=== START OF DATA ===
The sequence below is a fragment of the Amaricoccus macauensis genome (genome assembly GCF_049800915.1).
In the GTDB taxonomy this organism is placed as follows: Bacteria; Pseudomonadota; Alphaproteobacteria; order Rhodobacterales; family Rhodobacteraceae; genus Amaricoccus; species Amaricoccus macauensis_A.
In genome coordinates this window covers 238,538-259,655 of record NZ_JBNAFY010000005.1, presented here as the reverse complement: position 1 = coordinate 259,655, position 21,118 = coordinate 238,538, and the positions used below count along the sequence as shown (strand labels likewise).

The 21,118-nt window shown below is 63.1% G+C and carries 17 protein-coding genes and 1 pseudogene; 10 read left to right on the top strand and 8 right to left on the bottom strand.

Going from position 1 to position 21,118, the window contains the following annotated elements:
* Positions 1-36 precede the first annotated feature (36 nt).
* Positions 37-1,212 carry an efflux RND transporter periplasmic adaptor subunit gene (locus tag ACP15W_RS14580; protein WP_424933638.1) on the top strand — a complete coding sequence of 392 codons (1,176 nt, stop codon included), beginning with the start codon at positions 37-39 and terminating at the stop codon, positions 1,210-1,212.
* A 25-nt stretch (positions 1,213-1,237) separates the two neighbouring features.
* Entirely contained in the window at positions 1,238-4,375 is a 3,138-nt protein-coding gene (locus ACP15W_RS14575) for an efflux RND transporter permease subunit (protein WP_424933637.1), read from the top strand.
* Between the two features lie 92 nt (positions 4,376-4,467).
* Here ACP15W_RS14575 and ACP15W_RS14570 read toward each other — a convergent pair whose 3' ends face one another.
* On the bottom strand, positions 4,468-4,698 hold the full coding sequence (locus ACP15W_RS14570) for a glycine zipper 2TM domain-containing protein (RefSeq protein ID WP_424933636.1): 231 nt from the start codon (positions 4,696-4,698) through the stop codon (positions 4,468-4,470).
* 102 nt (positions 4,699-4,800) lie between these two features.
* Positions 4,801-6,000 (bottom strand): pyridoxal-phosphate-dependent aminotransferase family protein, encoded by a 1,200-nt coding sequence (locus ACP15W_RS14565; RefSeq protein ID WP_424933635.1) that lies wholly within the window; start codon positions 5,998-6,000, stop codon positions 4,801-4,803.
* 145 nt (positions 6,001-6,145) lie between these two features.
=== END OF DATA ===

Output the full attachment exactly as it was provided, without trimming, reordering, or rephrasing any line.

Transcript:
The sequence below is a fragment of the Amaricoccus macauensis genome (genome assembly GCF_049800915.1).
In the GTDB taxonomy this organism is placed as follows: Bacteria; Pseudomonadota; Alphaproteobacteria; order Rhodobacterales; family Rhodobacteraceae; genus Amaricoccus; species Amaricoccus macauensis_A.
In genome coordinates this window covers 238,538-259,655 of record NZ_JBNAFY010000005.1, presented here as the reverse complement: position 1 = coordinate 259,655, position 21,118 = coordinate 238,538, and the positions used below count along the sequence as shown (strand labels likewise).

The 21,118-nt window shown below is 63.1% G+C and carries 17 protein-coding genes and 1 pseudogene; 10 read left to right on the top strand and 8 right to left on the bottom strand.

Going from position 1 to position 21,118, the window contains the following annotated elements:
* Positions 1-36 precede the first annotated feature (36 nt).
* Positions 37-1,212 carry an efflux RND transporter periplasmic adaptor subunit gene (locus tag ACP15W_RS14580; protein WP_424933638.1) on the top strand — a complete coding sequence of 392 codons (1,176 nt, stop codon included), beginning with the start codon at positions 37-39 and terminating at the stop codon, positions 1,210-1,212.
* A 25-nt stretch (positions 1,213-1,237) separates the two neighbouring features.
* Entirely contained in the window at positions 1,238-4,375 is a 3,138-nt protein-coding gene (locus ACP15W_RS14575) for an efflux RND transporter permease subunit (protein WP_424933637.1), read from the top strand.
* Between the two features lie 92 nt (positions 4,376-4,467).
* Here ACP15W_RS14575 and ACP15W_RS14570 read toward each other — a convergent pair whose 3' ends face one another.
* On the bottom strand, positions 4,468-4,698 hold the full coding sequence (locus ACP15W_RS14570) for a glycine zipper 2TM domain-containing protein (RefSeq protein ID WP_424933636.1): 231 nt from the start codon (positions 4,696-4,698) through the stop codon (positions 4,468-4,470).
* 102 nt (positions 4,699-4,800) lie between these two features.
* Positions 4,801-6,000 (bottom strand): pyridoxal-phosphate-dependent aminotransferase family protein, encoded by a 1,200-nt coding sequence (locus ACP15W_RS14565; RefSeq protein ID WP_424933635.1) that lies wholly within the window; start codon positions 5,998-6,000, stop codon positions 4,801-4,803.
* 145 nt (positions 6,001-6,145) lie between these two features.